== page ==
Wednesday, May 03, 2006


We just finished with Independence Day celebrations and now it's on to the next big holiday - Lag Ba'Omer, if my desk calendar notation is accurate. Reading the Wikipedia reference for the latter, I'm still scratching my head trying to figure out how backyard bonfires tie in with the ceremonial 49-day Omer countdown (read about it on Wiki) but hey, I'll pull out the marshmallows and stick regardless.

And again upon desk calendar consult, it appears we've been holidaying on average every few days since April. I'm exaggerating. But there are quite a few. And I enjoy it.

A note about the holiday mass gathering thing. Independence Day Eve, we went over to Tel Aviv's Rabin Square to mill around, catch live entertainment, buy some Rave Party psychedelic glow sticks and wait for the fireworks to start with thousands of other fellow HLC'ers (Holy Land Central'ers).

To those living in non-HLC locales, this next part might seem a bit odd but just go with me on it: One of the things absent in the HLC crowd scene is an undercurrent of violence. It's there in America, for sure. And London too. I'm talking about the "Did you just touch me? Because if you did I'll have to start a fight with you because..." (I have no idea why)

I can't recall seeing a fight break out at any event here ever. I'm not saying it doesn't happen. Teen club stabbings were weekly events not long ago.

But that undercurrent just isn't present. My English friend concurs. She says that in London you "have to watch who you stand next to at a concert or you might get whopped by a drunk".

Is it because people here aren't huge drinkers? Or because they get the ya-ya's out during military time? I've never worked this one out but it certainly makes for a relaxing time when joining the masses - that is unless the masses are in the middle of a demonstration or Gaza withdrawal.

Not funny, okay.


Anonymous said...

re: bonfires -- according to what i remember from school, when the rashbi (rabbi shimon bar yochai, the kabbalist sage who is interred up on har meron) died, he was so full of holy spirit that his body was alight in flame as he breathed his last. in order to commemorate this holiness, we light bonfires.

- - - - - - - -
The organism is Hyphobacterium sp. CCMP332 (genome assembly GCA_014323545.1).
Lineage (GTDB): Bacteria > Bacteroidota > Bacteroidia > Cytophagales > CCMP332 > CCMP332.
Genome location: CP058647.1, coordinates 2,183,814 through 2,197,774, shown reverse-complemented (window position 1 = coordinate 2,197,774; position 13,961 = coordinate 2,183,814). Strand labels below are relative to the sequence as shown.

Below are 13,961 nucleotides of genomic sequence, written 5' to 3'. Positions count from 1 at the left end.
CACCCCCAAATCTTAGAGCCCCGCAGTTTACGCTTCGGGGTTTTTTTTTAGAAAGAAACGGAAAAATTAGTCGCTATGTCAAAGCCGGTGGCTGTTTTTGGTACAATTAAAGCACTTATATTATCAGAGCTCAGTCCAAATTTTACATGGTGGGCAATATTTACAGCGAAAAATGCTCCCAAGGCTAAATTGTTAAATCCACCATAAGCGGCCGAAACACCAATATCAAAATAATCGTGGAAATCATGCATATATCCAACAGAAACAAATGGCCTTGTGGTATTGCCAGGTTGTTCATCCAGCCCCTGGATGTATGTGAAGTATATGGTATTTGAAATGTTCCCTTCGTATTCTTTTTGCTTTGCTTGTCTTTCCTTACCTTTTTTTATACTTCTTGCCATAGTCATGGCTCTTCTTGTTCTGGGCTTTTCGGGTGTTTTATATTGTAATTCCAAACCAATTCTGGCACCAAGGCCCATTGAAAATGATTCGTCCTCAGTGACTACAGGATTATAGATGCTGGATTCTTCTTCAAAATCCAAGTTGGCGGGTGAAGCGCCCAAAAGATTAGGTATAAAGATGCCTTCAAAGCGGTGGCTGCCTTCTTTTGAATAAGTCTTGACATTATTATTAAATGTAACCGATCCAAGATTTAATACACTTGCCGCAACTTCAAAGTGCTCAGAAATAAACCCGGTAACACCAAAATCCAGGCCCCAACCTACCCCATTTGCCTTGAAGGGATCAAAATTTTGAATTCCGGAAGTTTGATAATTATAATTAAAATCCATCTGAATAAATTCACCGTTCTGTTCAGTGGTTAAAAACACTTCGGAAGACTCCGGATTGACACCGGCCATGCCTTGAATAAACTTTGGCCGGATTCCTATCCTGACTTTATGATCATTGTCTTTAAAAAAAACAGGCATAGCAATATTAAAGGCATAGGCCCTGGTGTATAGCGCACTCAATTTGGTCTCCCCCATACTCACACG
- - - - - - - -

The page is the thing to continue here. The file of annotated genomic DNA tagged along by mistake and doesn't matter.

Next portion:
Stephanie said...

Thanks for the explainer...Beautiful imagery, for sure. slf

Anonymous said...

"beautiful imagery, for sure"


Braha said...

Hi, Stephanie,

I read your naked Ciwi bits on the group--thank you--and clicked on to your blog. Here's an article explaining the fires on Lag Ba'Omer thing, and a much better resource for anything related to Judaism then Wiki anyway:

Have a ball!

Stephanie said...

thanks. much appreciated...slf

Ron Goldstein said...

Hi Stephanie

Would you know any more about the Fireworks display that is scheduled for Tuesday 15th May 2006?

My wife & I will be in Tel Aviv at that time but can't find anymore info on the net.

Many thanks


Stephanie said...

Ron: I do, indeed. The event is called "Lighting up the Sky". It starts at 20:00 and includes fire "play", fireworks and live music. Takes place between the Dolphinarium and Old Jaffa's promenade area. See you there! (I'll be wearing a red scarf)...slf

Ron Goldstein said...


Many thanks for that...look out for a man with a beard and an attractive wife :)


Peter G said...


Bring your film crew. Ron is a TV natural. :)

Ron Goldstein said...


Where were you last Tuesday ?

My wife and I were amongst the 250,000 Tel Aviv'ians who watched the firework show and despite your comprehensive description of what you looked like (Red scarf) we failed to spot you.

We are now back in London with just our memories of a happy week.

L'Hitraut !

Nita & Ron

Stephanie said...

Damn. I knew I should've been more descriptive! Red earrings too. Oh well, maybe at the next mass gathering in Tel Aviv...slf